Days after Hondurans arrived at the US-Mexico border as part of a migrant caravan that incurred President Donald Trump’s wrath, the Trump administration is pushing a much larger group of Hondurans toward deportation. Homeland Security Secretary Kirstjen Nielsen announced on Friday that the approximately 57,000 Hondurans who have lived in the United States since at least 1998 will lose their temporary legal residency in January 2020.
Ending Hondurans’ Temporary Protected Status, a reprieve from deportation granted to people whose countries have been devastated by natural and man-made disasters, will cause tens of thousands of Hondurans to face the risk of deportation for the first time in two decades. Those who are deported would return to a country that remains one of the most dangerous in the world.
Honduras received its TPS designation in 1998, in the wake of Hurricane Mitch. That was “no golden age” for Honduras, says Dana Frank, a professor of modern Honduran history at the University of California-Santa Cruz. But “if things were terrible after Mitch…they’re much, much worse now.” Mark Ungar, a professor of political science at Brooklyn College who has advised the Honduran government on security issues, agrees that Hondurans would be returning to a more dangerous country. (Most Honduran TPS holders were already living in the United States illegally or on temporary visas prior to 1998.)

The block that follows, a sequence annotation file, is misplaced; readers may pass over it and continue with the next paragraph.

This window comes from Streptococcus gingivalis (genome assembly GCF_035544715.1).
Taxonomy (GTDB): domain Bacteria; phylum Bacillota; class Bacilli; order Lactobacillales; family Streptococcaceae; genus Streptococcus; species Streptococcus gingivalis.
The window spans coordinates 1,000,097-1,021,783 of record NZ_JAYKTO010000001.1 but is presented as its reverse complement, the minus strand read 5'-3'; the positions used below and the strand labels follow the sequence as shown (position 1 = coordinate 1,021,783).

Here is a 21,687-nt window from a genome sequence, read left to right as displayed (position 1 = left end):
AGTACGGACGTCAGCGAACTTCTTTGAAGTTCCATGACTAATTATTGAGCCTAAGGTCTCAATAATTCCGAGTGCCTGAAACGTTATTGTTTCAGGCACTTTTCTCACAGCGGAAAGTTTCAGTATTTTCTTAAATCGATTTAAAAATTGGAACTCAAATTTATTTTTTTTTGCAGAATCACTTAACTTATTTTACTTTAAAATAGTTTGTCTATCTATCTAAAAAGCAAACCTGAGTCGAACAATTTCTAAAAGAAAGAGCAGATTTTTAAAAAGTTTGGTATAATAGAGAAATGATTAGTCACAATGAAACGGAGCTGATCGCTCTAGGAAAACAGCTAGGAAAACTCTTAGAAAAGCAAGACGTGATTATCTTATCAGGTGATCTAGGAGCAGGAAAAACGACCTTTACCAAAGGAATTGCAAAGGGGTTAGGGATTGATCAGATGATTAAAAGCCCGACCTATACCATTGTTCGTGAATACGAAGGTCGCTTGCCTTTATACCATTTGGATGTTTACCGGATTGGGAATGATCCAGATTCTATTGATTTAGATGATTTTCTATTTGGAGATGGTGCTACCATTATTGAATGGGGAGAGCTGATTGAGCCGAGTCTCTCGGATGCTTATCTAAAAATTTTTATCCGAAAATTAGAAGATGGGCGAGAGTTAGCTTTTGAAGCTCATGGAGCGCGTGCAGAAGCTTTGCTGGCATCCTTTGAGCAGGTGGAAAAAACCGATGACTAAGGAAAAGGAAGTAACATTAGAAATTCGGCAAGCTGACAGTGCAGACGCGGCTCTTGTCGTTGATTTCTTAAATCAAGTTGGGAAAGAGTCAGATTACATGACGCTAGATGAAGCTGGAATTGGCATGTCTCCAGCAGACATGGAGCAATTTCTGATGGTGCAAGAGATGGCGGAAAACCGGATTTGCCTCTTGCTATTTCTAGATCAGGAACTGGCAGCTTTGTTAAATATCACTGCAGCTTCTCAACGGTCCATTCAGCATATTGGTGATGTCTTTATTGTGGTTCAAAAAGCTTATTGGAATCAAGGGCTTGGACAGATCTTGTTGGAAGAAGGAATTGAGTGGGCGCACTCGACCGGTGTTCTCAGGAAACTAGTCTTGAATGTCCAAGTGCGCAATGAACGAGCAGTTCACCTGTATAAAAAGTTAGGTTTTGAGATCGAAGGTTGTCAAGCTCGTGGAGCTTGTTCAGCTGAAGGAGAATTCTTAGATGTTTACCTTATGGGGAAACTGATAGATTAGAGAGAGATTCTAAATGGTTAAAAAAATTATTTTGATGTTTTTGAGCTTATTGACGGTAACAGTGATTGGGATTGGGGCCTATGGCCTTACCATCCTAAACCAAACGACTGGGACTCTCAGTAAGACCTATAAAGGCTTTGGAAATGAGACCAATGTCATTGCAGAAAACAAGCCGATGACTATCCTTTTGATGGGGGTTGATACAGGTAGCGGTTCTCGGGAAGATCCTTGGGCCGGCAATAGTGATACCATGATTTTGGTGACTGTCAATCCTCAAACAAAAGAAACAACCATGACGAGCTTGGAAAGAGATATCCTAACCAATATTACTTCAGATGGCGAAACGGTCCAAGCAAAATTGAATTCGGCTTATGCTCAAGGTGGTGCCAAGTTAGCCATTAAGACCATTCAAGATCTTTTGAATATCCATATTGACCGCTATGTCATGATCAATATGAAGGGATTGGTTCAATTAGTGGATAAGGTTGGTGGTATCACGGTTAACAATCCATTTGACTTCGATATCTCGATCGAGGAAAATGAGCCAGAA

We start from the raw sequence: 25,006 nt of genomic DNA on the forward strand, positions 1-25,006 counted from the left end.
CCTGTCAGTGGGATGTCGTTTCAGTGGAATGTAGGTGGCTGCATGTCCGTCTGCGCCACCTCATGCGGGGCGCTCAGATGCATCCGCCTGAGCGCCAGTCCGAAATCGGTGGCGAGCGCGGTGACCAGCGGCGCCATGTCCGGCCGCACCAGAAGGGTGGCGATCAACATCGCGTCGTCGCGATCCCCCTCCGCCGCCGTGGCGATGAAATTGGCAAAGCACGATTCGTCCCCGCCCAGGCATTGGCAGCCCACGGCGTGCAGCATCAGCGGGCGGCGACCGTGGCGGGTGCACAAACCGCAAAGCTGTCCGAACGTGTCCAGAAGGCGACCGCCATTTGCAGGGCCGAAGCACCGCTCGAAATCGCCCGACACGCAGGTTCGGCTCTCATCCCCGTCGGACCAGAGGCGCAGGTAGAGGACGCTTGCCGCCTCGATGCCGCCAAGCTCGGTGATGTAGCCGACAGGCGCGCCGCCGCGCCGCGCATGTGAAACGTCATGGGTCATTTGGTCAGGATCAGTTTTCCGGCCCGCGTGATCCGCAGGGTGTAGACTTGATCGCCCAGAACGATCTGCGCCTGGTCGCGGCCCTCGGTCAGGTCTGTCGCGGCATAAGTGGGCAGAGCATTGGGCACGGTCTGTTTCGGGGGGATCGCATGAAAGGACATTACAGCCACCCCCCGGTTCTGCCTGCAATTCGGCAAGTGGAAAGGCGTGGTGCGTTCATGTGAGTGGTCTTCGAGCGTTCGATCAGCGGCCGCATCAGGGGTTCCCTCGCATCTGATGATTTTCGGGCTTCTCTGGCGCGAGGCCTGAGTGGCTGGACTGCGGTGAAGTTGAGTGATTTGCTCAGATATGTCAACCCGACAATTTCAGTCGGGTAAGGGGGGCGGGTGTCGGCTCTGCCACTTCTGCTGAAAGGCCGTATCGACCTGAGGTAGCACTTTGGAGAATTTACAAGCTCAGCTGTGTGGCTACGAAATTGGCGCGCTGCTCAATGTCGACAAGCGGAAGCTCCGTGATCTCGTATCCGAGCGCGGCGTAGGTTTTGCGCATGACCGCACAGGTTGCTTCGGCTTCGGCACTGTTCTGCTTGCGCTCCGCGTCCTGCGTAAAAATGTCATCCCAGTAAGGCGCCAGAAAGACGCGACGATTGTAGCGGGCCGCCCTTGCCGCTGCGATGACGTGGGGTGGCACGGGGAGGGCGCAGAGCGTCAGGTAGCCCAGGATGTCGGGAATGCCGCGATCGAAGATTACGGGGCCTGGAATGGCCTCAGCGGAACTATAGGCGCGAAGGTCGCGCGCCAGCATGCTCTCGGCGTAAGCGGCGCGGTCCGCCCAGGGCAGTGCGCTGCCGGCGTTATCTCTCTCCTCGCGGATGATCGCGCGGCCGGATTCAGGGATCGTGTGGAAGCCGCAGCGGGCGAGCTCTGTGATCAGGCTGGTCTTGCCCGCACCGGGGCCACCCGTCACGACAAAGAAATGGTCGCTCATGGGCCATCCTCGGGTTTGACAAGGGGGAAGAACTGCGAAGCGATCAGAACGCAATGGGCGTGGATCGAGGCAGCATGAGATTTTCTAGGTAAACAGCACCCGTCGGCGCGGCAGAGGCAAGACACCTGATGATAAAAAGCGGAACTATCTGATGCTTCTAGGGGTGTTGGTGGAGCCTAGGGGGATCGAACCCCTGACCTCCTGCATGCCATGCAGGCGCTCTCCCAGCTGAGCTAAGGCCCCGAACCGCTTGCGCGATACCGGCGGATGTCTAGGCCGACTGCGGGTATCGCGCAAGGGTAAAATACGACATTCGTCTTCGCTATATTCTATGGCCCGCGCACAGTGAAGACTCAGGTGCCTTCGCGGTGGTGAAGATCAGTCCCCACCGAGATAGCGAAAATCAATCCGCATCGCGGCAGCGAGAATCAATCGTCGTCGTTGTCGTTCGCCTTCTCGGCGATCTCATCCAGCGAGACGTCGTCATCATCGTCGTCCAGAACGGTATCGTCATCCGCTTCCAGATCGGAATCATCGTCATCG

In 2012, amid rampant gang violence, Honduras had the world’s highest murder rate, and Ungar says major cities were like war zones. The country’s official homicide rate has dropped since then, from about 90 to 43 murders per 100,000 people annually. That’s still vastly higher than the rate of 5 per 100,000 in the United States in 2016. And Ungar and Frank say the actual murder rate is likely higher than what the Honduran government is reporting. “You should not believe anything” the government is saying about the decline in the murder rate, says Frank, since there is no independent verification of its claim that the murder rate fell by more than 25 percent last year.